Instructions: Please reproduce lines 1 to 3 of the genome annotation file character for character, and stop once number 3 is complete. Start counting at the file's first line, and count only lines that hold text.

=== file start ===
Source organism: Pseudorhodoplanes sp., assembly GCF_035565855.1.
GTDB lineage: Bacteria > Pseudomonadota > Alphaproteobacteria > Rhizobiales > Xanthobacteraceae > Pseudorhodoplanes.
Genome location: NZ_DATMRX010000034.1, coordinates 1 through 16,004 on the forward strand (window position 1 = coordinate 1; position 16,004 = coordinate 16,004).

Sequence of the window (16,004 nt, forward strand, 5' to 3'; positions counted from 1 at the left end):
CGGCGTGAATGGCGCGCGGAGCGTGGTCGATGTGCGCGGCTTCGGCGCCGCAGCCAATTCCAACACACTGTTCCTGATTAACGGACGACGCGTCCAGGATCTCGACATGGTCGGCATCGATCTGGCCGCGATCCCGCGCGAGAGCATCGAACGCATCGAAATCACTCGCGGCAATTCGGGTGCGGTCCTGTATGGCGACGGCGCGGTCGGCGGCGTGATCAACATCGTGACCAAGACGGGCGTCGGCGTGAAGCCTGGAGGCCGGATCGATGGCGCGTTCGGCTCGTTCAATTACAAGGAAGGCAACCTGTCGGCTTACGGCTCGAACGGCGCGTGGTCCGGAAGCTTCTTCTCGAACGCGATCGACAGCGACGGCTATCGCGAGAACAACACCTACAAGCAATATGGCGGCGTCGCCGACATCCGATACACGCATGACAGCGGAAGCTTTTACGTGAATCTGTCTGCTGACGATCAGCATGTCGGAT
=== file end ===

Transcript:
Source organism: Pseudorhodoplanes sp., assembly GCF_035565855.1.
GTDB lineage: Bacteria > Pseudomonadota > Alphaproteobacteria > Rhizobiales > Xanthobacteraceae > Pseudorhodoplanes.
Genome location: NZ_DATMRX010000034.1, coordinates 1 through 16,004 on the forward strand (window position 1 = coordinate 1; position 16,004 = coordinate 16,004).